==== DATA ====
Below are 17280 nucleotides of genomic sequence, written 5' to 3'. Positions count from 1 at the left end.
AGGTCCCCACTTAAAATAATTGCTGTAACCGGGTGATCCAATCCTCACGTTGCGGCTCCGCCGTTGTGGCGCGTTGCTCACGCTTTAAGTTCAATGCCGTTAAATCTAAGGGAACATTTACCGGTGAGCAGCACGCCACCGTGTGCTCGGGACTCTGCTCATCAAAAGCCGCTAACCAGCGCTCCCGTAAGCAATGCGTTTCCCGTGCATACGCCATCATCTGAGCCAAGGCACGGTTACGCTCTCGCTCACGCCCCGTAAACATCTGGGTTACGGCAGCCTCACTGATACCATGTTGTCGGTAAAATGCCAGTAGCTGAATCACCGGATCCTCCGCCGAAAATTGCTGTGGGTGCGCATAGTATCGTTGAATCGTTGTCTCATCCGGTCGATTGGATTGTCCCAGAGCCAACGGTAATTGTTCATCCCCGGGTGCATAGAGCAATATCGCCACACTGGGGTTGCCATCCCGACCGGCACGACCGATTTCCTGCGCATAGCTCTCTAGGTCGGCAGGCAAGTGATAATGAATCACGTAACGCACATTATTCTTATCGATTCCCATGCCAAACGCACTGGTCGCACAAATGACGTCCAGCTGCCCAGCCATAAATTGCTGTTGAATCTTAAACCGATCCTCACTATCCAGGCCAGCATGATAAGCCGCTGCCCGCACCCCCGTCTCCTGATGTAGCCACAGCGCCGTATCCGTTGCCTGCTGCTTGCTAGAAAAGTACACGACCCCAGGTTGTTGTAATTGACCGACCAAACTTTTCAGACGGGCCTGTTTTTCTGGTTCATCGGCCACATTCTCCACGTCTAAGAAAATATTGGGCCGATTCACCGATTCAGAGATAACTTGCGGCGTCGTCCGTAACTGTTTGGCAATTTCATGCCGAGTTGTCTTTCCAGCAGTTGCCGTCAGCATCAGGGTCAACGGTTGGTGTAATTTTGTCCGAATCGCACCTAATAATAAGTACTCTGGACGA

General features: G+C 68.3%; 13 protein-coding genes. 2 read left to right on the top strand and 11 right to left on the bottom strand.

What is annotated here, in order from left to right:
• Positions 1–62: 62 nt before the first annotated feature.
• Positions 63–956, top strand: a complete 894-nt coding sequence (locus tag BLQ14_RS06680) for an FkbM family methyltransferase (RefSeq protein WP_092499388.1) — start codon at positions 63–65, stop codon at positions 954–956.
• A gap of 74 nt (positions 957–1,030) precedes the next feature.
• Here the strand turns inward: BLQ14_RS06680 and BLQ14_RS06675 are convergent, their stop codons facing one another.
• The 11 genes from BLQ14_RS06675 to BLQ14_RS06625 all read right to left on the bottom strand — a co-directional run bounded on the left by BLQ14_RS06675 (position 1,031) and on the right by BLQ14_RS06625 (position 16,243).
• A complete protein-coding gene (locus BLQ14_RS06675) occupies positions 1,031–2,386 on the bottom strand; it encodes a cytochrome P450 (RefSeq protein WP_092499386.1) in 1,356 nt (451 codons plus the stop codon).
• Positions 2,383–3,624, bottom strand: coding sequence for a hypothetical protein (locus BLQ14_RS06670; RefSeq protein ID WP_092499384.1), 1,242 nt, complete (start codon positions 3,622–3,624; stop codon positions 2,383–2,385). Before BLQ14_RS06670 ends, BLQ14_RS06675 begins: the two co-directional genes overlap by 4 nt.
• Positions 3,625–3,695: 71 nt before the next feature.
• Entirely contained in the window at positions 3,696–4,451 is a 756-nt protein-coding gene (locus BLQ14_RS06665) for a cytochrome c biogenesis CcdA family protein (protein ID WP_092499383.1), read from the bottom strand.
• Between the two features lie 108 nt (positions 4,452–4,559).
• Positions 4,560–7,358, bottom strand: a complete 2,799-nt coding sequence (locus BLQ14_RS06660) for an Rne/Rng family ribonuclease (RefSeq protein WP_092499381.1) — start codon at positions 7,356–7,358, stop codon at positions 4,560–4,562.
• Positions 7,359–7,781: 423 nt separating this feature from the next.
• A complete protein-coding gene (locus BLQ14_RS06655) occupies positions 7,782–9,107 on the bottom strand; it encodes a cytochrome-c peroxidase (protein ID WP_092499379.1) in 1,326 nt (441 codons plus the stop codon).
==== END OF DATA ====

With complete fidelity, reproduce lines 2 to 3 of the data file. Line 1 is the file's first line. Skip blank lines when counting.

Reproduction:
AGGTCCCCACTTAAAATAATTGCTGTAACCGGGTGATCCAATCCTCACGTTGCGGCTCCGCCGTTGTGGCGCGTTGCTCACGCTTTAAGTTCAATGCCGTTAAATCTAAGGGAACATTTACCGGTGAGCAGCACGCCACCGTGTGCTCGGGACTCTGCTCATCAAAAGCCGCTAACCAGCGCTCCCGTAAGCAATGCGTTTCCCGTGCATACGCCATCATCTGAGCCAAGGCACGGTTACGCTCTCGCTCACGCCCCGTAAACATCTGGGTTACGGCAGCCTCACTGATACCATGTTGTCGGTAAAATGCCAGTAGCTGAATCACCGGATCCTCCGCCGAAAATTGCTGTGGGTGCGCATAGTATCGTTGAATCGTTGTCTCATCCGGTCGATTGGATTGTCCCAGAGCCAACGGTAATTGTTCATCCCCGGGTGCATAGAGCAATATCGCCACACTGGGGTTGCCATCCCGACCGGCACGACCGATTTCCTGCGCATAGCTCTCTAGGTCGGCAGGCAAGTGATAATGAATCACGTAACGCACATTATTCTTATCGATTCCCATGCCAAACGCACTGGTCGCACAAATGACGTCCAGCTGCCCAGCCATAAATTGCTGTTGAATCTTAAACCGATCCTCACTATCCAGGCCAGCATGATAAGCCGCTGCCCGCACCCCCGTCTCCTGATGTAGCCACAGCGCCGTATCCGTTGCCTGCTGCTTGCTAGAAAAGTACACGACCCCAGGTTGTTGTAATTGACCGACCAAACTTTTCAGACGGGCCTGTTTTTCTGGTTCATCGGCCACATTCTCCACGTCTAAGAAAATATTGGGCCGATTCACCGATTCAGAGATAACTTGCGGCGTCGTCCGTAACTGTTTGGCAATTTCATGCCGAGTTGTCTTTCCAGCAGTTGCCGTCAGCATCAGGGTCAACGGTTGGTGTAATTTTGTCCGAATCGCACCTAATAATAAGTACTCTGGACGA

General features: G+C 68.3%; 13 protein-coding genes. 2 read left to right on the top strand and 11 right to left on the bottom strand.